I like beaches. A lot. Perhaps too much. This doesn’t make me particularly unique, of course, but I do take my passion seriously. I’ve got legit opinions on sand — from the weight of the grain to its color. I have thoughts about the right games to bring, depending on the landscape. I even have a few private beaches tucked away that I never share with anyone but my closest friends.
Still, I didn’t expect to see a beach in Indiana, just over an hour from downtown Chicago by train. Certainly not one like those at Indiana Dunes National Park and Indiana Dunes State Park. The lakeside beaches I’ve visited have often been stony or muddy or too small to accommodate crowds. Indiana Dunes is none of those things. It’s a white sand paradise. It’s massive. And in the hottest summer months, it absolutely comes alive with locals and those eager to ditch the Chi’s summer heat.
This is a midwest beach vacation at its best. The cool kid pretense of Venice and Montauk are gone. There’s no sense of exclusivity like in Malibu or worn down scruffiness like the Jersey Shore. It’s its own thing — the ultimate throwback, where lifeguards sit on tall wooden perches and colorful blankets dot the sand for miles. Like a forgotten stop on old Route 66.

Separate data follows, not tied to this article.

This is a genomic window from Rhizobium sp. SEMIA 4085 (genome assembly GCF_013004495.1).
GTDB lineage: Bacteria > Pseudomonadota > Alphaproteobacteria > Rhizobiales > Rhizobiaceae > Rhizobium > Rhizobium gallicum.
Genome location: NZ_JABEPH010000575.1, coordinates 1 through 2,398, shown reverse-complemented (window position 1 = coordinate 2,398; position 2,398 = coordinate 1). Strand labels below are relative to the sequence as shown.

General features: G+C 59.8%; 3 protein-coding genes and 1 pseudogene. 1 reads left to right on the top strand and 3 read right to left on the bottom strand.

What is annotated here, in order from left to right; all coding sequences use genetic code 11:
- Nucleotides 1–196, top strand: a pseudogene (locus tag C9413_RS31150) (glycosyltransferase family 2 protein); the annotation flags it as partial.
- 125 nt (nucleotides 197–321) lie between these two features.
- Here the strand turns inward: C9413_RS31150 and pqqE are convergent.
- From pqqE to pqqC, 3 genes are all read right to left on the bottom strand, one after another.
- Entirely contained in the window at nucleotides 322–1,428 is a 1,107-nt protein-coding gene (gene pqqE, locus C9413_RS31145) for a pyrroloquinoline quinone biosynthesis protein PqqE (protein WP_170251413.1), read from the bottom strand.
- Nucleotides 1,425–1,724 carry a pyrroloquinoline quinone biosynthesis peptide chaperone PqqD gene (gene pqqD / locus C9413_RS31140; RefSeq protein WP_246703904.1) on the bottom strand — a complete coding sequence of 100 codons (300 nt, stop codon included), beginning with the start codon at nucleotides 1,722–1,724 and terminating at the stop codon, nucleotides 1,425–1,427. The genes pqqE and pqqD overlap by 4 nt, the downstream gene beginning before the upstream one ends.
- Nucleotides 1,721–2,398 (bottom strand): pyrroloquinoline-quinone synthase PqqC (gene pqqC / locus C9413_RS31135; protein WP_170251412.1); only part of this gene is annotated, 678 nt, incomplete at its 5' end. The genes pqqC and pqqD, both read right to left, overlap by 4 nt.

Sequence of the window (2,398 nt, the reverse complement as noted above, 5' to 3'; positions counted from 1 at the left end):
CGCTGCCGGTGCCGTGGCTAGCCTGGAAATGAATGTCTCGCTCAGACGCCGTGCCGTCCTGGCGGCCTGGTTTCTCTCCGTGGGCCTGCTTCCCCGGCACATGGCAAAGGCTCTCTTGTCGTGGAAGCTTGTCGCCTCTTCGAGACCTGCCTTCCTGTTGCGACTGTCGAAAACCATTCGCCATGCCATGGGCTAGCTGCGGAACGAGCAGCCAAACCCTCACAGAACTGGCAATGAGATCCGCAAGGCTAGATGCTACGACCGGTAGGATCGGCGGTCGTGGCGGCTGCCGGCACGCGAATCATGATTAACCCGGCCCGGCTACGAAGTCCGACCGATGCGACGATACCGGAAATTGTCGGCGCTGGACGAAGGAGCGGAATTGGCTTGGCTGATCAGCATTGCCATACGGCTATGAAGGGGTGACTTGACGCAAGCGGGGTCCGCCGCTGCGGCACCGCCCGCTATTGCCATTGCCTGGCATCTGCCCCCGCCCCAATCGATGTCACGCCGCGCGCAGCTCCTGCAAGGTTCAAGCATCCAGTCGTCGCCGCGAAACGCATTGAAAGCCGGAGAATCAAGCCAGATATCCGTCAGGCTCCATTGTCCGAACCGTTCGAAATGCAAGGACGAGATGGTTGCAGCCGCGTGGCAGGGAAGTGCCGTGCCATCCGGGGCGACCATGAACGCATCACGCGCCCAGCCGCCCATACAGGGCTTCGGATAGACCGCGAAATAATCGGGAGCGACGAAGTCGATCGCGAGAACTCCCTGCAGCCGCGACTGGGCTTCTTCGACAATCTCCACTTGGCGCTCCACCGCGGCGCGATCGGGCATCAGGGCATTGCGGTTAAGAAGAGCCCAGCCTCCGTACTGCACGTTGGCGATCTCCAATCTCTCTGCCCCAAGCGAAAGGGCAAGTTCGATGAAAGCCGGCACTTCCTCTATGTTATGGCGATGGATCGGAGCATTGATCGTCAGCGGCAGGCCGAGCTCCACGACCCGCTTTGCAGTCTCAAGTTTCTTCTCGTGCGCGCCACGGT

As the summer heat starts to drag and people look to escape the big city, Uproxx’s Alia Stearns and I decided to lay out where to visit and what to try when heading to the Indiana Dunes (whether you start at the State Park or the National Park).
— Steve Bramucci, Editorial Director UPROXX Life
PART I: WHERE TO STAY
If you really want to get out of your city rut, it’s essential that you spend your nights around a campfire. You have two options in the state park: a larger campsite, Indiana Dunes Campground, with 140 spaces and electrical hookups and a smaller location, Dunewood Campground, with 54 drive-in wooded sites and 13 walk-in ones without electrical hook-ups. Both have showers and restrooms, but the smaller site is definitely more rustic. If you prefer a more secluded, traditional experience, it’s the way to go.
Only the larger site takes reservations. The other is first come, first served and that’s a pretty big gamble if you take the train in from Chicago and don’t have a back-up accommodation in the region. -Alia Stearns